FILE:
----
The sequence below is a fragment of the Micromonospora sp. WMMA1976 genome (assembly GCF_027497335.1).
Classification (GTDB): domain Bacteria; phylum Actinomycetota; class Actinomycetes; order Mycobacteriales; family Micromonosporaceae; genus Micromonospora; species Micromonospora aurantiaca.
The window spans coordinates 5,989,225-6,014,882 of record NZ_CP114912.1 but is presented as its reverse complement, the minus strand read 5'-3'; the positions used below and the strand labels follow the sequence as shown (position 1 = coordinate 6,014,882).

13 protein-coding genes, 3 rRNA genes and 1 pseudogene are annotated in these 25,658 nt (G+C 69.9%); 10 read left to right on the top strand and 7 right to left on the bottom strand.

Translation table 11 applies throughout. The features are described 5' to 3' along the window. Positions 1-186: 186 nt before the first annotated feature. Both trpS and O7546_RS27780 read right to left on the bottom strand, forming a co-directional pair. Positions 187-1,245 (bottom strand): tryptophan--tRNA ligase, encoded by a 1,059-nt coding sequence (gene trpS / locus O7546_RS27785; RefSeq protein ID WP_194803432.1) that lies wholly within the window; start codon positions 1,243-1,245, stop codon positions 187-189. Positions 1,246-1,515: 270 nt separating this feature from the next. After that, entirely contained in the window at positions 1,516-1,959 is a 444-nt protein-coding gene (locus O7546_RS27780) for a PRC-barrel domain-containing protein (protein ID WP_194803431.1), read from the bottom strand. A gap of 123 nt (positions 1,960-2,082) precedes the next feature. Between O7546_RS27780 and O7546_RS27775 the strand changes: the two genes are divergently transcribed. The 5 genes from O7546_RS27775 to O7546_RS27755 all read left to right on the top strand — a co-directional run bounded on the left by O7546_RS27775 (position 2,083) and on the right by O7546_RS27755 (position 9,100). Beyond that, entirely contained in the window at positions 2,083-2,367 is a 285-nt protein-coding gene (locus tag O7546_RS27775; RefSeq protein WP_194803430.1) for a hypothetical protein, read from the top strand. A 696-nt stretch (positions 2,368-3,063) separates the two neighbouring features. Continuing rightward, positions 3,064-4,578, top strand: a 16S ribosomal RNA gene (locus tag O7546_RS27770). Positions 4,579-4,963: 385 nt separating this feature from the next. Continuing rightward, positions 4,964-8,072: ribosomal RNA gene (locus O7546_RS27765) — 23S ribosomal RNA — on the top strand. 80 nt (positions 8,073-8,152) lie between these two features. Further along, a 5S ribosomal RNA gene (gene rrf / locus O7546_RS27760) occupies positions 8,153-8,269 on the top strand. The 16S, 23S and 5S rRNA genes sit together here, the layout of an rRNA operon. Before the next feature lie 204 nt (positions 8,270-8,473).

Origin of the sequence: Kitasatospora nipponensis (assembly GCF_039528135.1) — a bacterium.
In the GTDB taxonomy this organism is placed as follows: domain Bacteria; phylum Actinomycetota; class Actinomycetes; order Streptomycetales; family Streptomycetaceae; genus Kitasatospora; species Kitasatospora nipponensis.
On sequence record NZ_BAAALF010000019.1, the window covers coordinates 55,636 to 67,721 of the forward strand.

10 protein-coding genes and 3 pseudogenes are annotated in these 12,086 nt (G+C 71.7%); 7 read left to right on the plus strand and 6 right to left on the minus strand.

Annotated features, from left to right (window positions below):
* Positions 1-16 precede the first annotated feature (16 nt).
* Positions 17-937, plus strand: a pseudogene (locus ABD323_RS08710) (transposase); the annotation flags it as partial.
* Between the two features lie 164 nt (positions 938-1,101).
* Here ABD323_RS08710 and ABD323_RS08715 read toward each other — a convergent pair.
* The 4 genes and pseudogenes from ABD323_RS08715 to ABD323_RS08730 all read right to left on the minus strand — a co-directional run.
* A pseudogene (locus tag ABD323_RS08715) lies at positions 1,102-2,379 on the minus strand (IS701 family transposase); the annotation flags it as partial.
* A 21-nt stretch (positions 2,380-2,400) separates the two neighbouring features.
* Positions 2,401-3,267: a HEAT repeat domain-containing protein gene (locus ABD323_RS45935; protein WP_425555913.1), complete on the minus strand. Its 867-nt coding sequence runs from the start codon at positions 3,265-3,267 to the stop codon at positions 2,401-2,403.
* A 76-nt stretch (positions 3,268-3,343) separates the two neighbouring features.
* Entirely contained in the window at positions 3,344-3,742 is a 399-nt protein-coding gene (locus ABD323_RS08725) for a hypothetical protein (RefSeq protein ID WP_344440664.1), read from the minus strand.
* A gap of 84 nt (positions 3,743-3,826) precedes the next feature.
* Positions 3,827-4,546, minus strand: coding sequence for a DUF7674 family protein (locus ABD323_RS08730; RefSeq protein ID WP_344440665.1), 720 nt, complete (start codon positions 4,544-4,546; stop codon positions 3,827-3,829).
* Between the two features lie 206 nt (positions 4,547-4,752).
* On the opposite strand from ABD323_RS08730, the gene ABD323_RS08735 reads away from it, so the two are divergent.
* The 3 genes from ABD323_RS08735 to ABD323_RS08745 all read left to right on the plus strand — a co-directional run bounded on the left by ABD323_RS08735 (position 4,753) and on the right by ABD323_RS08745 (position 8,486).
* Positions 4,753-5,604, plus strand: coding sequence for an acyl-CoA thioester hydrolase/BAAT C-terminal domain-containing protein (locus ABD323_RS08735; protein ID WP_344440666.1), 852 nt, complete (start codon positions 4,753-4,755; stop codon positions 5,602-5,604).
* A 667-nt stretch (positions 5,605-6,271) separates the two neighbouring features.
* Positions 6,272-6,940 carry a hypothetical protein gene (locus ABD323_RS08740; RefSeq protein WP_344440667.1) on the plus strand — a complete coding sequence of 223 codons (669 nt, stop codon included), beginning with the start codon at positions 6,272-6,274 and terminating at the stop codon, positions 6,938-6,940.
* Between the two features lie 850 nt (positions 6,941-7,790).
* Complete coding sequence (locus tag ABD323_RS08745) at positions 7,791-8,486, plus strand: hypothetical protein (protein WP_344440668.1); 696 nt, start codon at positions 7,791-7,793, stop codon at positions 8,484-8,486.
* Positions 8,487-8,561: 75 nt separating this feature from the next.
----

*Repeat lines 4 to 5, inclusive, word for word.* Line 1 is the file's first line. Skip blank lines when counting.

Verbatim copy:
13 protein-coding genes, 3 rRNA genes and 1 pseudogene are annotated in these 25,658 nt (G+C 69.9%); 10 read left to right on the top strand and 7 right to left on the bottom strand.

Translation table 11 applies throughout. The features are described 5' to 3' along the window. Positions 1-186: 186 nt before the first annotated feature. Both trpS and O7546_RS27780 read right to left on the bottom strand, forming a co-directional pair. Positions 187-1,245 (bottom strand): tryptophan--tRNA ligase, encoded by a 1,059-nt coding sequence (gene trpS / locus O7546_RS27785; RefSeq protein ID WP_194803432.1) that lies wholly within the window; start codon positions 1,243-1,245, stop codon positions 187-189. Positions 1,246-1,515: 270 nt separating this feature from the next. After that, entirely contained in the window at positions 1,516-1,959 is a 444-nt protein-coding gene (locus O7546_RS27780) for a PRC-barrel domain-containing protein (protein ID WP_194803431.1), read from the bottom strand. A gap of 123 nt (positions 1,960-2,082) precedes the next feature. Between O7546_RS27780 and O7546_RS27775 the strand changes: the two genes are divergently transcribed. The 5 genes from O7546_RS27775 to O7546_RS27755 all read left to right on the top strand — a co-directional run bounded on the left by O7546_RS27775 (position 2,083) and on the right by O7546_RS27755 (position 9,100). Beyond that, entirely contained in the window at positions 2,083-2,367 is a 285-nt protein-coding gene (locus tag O7546_RS27775; RefSeq protein WP_194803430.1) for a hypothetical protein, read from the top strand. A 696-nt stretch (positions 2,368-3,063) separates the two neighbouring features. Continuing rightward, positions 3,064-4,578, top strand: a 16S ribosomal RNA gene (locus tag O7546_RS27770). Positions 4,579-4,963: 385 nt separating this feature from the next. Continuing rightward, positions 4,964-8,072: ribosomal RNA gene (locus O7546_RS27765) — 23S ribosomal RNA — on the top strand. 80 nt (positions 8,073-8,152) lie between these two features. Further along, a 5S ribosomal RNA gene (gene rrf / locus O7546_RS27760) occupies positions 8,153-8,269 on the top strand. The 16S, 23S and 5S rRNA genes sit together here, the layout of an rRNA operon. Before the next feature lie 204 nt (positions 8,270-8,473).